Most of the economic-reform proposals you hear these days focus on redistribution, which mostly means taxing the rich and providing benefits to the poor. Redistribution is the traditional approach to redressing the ills of a market economy. It exists in some measure in every advanced nation. Liberals and conservatives argue over how extensive it should be.
These debates need to happen, and right now the fledgling Democratic candidates are leading them. But no one should underestimate either their contentiousness or their complexity.
The rich, for example, do not want to be taxed any more than they are. (Some have found ways around existing taxes.) They and their allies in Congress will fight bloody battles against increases. They will also raise legitimate and difficult questions. What about capital gains taxes? The carried interest loophole? Estate taxes? What about the proverbial family farm, which is a stand-in for successful small businesses? Would stiff taxation discourage entrepreneurship? What would keep wealthy individuals from turning themselves into corporations, as many did in the past?
Benefits for the poor bring their own complexities. Programs like Medicaid and food stamps are means-tested: you’re eligible only if your income falls below a certain line. This fact always presents what policy wonks call a cliff issue. If the benefits fall to zero above that line, the policy engenders fierce resentment from those just above the line (“Why should those people get stuff for free when we don’t get a dime?”). The abrupt cutoff also seems to discourage poor people from working to raise their income, lest they lose their benefits. Legislators can mitigate these objections by phasing out benefits stepwise as people go up the income scale. But then the policies turn out to be inordinately expensive.
Right now, it’s hard to imagine our divided Congress implementing any serious changes on either the taxation or the benefits end of redistribution. That shouldn’t discourage reformers from trying. But neither should they expect quick results.
The alternative, says political scientist Jacob Hacker of Yale University, is to “focus on market reforms that encourage a more equal distribution of economic power and rewards even before government collects taxes or pays out benefits.” Hacker coined the term predistribution to describe such reforms.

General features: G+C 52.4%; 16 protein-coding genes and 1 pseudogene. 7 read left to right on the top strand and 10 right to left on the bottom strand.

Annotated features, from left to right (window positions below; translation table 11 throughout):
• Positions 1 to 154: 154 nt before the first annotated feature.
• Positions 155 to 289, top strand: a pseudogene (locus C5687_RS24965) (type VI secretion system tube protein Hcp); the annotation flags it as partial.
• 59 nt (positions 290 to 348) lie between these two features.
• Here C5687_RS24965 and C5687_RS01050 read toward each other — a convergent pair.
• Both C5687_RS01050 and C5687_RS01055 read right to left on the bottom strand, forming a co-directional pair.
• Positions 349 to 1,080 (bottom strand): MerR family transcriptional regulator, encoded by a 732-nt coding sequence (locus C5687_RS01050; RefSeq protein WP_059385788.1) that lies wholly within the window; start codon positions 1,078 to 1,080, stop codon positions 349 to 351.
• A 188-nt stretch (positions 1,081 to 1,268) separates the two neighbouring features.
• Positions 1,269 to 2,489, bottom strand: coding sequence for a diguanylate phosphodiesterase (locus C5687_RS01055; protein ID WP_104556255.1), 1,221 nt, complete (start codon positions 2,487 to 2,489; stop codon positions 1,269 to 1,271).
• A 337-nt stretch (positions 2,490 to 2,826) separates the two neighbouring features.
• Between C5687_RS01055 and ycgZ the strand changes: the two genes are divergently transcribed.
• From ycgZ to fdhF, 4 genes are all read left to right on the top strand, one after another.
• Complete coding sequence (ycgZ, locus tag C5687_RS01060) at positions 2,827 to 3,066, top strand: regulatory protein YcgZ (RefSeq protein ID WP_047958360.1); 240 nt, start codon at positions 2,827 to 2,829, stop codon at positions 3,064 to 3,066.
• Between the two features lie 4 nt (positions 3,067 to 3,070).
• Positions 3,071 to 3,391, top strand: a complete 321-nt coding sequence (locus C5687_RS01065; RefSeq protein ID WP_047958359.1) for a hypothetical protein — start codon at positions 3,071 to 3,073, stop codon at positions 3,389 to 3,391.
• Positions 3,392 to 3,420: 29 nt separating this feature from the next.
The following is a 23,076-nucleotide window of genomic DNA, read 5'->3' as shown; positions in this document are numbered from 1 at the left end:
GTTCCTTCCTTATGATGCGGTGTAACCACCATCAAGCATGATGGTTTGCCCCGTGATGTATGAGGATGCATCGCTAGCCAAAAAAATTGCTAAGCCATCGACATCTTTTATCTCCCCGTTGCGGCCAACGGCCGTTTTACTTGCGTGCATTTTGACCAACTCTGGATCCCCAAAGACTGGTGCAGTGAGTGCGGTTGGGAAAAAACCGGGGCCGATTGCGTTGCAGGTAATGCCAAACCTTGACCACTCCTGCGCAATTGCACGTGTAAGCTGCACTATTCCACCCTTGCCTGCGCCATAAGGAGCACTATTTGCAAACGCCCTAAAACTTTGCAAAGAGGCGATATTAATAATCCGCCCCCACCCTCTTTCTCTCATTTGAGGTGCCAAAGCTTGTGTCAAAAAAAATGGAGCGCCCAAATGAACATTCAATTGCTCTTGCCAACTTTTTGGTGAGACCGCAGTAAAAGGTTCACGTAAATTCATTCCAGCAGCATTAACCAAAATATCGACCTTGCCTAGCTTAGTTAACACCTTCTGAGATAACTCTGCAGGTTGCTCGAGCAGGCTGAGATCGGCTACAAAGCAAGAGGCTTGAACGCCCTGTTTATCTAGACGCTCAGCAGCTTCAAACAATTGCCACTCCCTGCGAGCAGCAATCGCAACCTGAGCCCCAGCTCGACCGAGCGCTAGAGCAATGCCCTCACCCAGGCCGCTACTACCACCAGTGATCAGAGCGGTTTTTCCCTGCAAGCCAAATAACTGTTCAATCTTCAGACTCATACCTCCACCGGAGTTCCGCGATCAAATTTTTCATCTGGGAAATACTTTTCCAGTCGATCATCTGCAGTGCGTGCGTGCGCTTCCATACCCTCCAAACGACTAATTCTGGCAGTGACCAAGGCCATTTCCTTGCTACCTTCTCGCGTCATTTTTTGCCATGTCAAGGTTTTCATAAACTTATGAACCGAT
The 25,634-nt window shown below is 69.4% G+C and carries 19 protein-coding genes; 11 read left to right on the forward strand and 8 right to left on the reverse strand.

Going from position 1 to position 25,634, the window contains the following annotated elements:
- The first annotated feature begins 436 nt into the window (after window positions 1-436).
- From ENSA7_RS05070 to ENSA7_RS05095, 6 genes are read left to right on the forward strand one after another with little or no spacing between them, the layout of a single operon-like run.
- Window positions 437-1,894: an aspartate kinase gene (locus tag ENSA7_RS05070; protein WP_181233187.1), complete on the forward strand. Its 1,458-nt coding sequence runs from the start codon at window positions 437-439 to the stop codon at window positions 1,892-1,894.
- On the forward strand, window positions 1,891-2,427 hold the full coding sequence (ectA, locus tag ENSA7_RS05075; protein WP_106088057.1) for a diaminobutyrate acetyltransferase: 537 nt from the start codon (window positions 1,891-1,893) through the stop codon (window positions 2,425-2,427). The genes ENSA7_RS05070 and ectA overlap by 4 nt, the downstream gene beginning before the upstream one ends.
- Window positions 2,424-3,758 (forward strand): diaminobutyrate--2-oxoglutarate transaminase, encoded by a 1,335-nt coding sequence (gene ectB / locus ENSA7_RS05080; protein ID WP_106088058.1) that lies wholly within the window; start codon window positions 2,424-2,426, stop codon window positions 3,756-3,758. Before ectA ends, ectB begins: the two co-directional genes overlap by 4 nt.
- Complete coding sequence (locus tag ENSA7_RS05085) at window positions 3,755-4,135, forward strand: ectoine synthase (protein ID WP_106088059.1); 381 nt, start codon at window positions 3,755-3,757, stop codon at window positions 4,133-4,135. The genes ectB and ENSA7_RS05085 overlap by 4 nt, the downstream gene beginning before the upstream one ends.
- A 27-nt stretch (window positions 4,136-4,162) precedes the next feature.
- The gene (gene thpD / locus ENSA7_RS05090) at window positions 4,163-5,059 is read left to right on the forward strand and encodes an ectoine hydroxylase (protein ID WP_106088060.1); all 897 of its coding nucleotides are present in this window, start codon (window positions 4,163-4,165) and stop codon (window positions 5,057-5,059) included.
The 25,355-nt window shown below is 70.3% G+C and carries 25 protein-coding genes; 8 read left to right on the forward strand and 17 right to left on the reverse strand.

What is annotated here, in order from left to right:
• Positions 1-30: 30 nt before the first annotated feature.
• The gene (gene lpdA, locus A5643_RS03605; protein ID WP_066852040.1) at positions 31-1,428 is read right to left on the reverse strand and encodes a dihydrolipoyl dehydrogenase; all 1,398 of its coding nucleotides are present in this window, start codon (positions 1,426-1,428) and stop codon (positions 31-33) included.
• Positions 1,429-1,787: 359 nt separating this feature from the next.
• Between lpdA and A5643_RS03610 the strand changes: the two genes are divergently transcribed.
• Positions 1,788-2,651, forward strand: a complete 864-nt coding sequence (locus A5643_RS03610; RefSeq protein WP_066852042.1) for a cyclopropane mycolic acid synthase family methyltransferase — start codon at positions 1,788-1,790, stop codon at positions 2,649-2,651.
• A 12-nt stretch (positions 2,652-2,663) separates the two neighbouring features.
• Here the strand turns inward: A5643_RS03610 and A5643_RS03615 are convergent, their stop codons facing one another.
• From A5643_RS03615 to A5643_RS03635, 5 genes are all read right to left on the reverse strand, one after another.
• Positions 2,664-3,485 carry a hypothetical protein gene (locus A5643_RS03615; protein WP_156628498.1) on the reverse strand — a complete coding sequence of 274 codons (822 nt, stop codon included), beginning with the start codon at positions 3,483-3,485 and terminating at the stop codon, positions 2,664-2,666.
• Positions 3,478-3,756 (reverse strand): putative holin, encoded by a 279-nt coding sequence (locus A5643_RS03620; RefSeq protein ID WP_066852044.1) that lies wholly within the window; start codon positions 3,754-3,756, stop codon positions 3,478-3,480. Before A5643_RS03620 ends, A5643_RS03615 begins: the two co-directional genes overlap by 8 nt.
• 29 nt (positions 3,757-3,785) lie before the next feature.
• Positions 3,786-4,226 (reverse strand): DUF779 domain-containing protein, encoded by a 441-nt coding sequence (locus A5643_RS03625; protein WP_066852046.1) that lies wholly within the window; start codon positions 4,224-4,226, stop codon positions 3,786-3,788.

What might they be? So far, advocates of predistribution have dealt more in generalities than specifics. Hacker himself emphasizes public investment, full employment, and labor-market reforms. Political scientist Steven K. Vogel, writing in the New York Times, mentions Elizabeth Warren’s Accountable Capitalism Act, financial regulation, and antitrust. Others focus on minimum wage laws.
Unions, of course, represent a prime example of predistribution: when unions were strong, they forced wages up for large numbers of blue-collar employees. That contributed to the relatively low inequality of the postwar decades. Some progressives want to strengthen unions by introducing industry-level collective bargaining and national wage boards on the European model. Like the more radical taxation-and-benefits proposals, this too has a long way to go before a US Congress would even entertain the idea.
Meanwhile, there is a powerful, bipartisan path to predistribution waiting in the wings: employee ownership. Ownership puts more money into the hands of workers. It allows employees to build wealth. It creates companies that consider employees’ interests on a par with the interests of shareholders, because they are one and the same. It has traditionally had widespread support on both sides of the aisle.
Employee ownership can’t take the place of redistribution, because it does nothing for people who don’t have a job. It’s a complement, not a substitute. But it’s surely one of the most powerful vehicles we can think of to make our economy more inclusive than it is now. And it requires no great expense on the part of the government.